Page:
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Page 52 of 59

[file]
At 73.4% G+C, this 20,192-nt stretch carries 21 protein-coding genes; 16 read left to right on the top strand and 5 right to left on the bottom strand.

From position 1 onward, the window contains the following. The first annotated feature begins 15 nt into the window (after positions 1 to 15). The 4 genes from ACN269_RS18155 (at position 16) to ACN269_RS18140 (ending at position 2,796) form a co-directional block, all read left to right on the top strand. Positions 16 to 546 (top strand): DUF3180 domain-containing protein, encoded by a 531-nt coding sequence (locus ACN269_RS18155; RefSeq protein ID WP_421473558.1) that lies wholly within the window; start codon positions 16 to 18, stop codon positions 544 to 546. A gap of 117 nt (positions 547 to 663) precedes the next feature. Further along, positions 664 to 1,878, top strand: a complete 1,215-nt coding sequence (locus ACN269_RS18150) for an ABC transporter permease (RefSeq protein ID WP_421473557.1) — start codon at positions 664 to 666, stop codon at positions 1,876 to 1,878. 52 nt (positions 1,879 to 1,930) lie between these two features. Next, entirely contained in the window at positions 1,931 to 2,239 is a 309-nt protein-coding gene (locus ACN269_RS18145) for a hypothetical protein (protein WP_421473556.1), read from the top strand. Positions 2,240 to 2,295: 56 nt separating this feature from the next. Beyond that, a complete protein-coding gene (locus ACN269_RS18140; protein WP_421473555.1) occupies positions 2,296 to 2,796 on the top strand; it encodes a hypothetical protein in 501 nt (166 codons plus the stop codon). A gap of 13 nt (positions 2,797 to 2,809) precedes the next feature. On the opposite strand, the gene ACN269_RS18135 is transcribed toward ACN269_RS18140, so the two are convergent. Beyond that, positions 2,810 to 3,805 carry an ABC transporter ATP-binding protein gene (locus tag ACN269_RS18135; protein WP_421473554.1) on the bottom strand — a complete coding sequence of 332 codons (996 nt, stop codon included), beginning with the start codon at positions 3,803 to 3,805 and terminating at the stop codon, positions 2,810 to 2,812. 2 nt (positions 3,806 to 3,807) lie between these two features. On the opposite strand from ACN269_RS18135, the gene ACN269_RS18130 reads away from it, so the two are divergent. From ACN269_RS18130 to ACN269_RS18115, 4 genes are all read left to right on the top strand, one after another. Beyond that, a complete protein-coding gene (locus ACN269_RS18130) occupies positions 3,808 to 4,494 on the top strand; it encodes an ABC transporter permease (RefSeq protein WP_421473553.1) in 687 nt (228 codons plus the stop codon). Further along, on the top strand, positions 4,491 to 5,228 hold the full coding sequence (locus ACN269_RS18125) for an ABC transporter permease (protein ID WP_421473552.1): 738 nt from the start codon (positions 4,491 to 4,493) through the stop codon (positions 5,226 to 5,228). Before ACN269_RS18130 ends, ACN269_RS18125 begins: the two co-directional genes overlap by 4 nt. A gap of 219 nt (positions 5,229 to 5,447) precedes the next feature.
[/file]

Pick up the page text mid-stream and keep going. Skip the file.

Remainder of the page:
rels per day, by bailing, and 2 dry holes had been completed. M. D. Cassidy, locator of a neighboring claim to the east, became aroused by this activity and organized the Cassidy-Swiftcurrent Oil Co., date of incorporation being July 15, 1905. Approximate location of the first test by this company, which may have been near a gas seep recognized by Cassidy, near the center of St. Louis Placer No. 1. Drilling began in 1907, and continued at intervals into 1909 to a total depth of about 2,800 feet, where the tools were lost. Natural gas was reported from depths of 430, 1,900, and 2,800 feet, the initial shut-in pressure being about 250 p.s.i. No measurement of volume seems to have been taken, but, upon being ignited, the gas flow from a 1-inch pipe is said to have burned to a height between 15 and 20 feet. Cassidy piped the gas into his house, where it was used for heating and lighting until 1914 when the flow ceased, due to caving in the hole. The Cassidy-Swiftcurrent well No. 1, therefore, has the distinction of being the first producing natural gas well in Montana, even though it had only one customer. Boulder Creek. Following Somes' discovery of oil in his entrance to his underground mine on Swiftcurrent Creek in 1902, other prospects in the Marias River formation were examined for traces of oil. Favorable indica- tions were reported in an abandoned working on Boulder Creek, Glacier (formerly Teton) County. Recognition of this seep may have contributed to the organization of the Swift Current-Boulder Oil Co., which soon acquired substantial acreage south of Swiftcurrent Creek. Drilling commenced in July 1904, the approximate site being south of the center on the left bank of Boulder Creek. A show of gas was reported in shale at a depth of about 1,750 feet, and a show of oil "of a superior quality" was found in the top of sandstone at a depth of 2,010 feet on July 8, 1905. Operations were abandoned at this depth in the spring of 1906. This persistent run of failure naturally resulted in loss of interest, and by the close of 1907 such random drilling had come to an end. The Con- gress passed the act establishing Glacier National Park on May 11, 1910, thereby precluding new ventures. In the meantime, the Lakeside and New Era placer claims in the Swiftcurrent District had been patented, and the patent for the St. Louis No. 1 was pending but held in abeyance as Sher- burne Lake project of the Bureau of Reclamation approached realization. More or less ineffectual efforts to recondition the two small oil wells and the gas well persisted for several years, but terminated in the summer of 1919 when the locations were flooded by water rising behind the Sher- burne Lake Dam. No other drilling on surface indications (seeps) has since been recorded in Montana. ■ Article supplied by Darryl L. Flowers, Publisher of the Sun Times in Fairfield, Montana, www., and can be contacted at Operators around the world have saved rig time, drilling mud, improved rig efficiency and safety with the Haggard Mud Dog ID Wiper - the only patented ID wiper tool. Time spent cleaning the rig floor, equipment and racking area equals big bucks. Let the Mud Dog Wiper do the work for you. ® HAGGARD ID WIPER, INC. Houston, TX • 281.330.6016 • email: • The goal of the Haggard ID Wiper is to aid in eliminating hazardous working conditions, creating a safer work area and protecting the environment. "Biggest Little Secret in the Oilfield!" • SAVINGS Enhance any and all H, S, E and T programs already in place. • SAFETY • ENVIRONMENTAL PROTECTION Natural Gas Region ➤ continued from pg 39 Read online @ B A K K E N O I L B I Z . C O M / d i g i t a l - j o u r n a l 53

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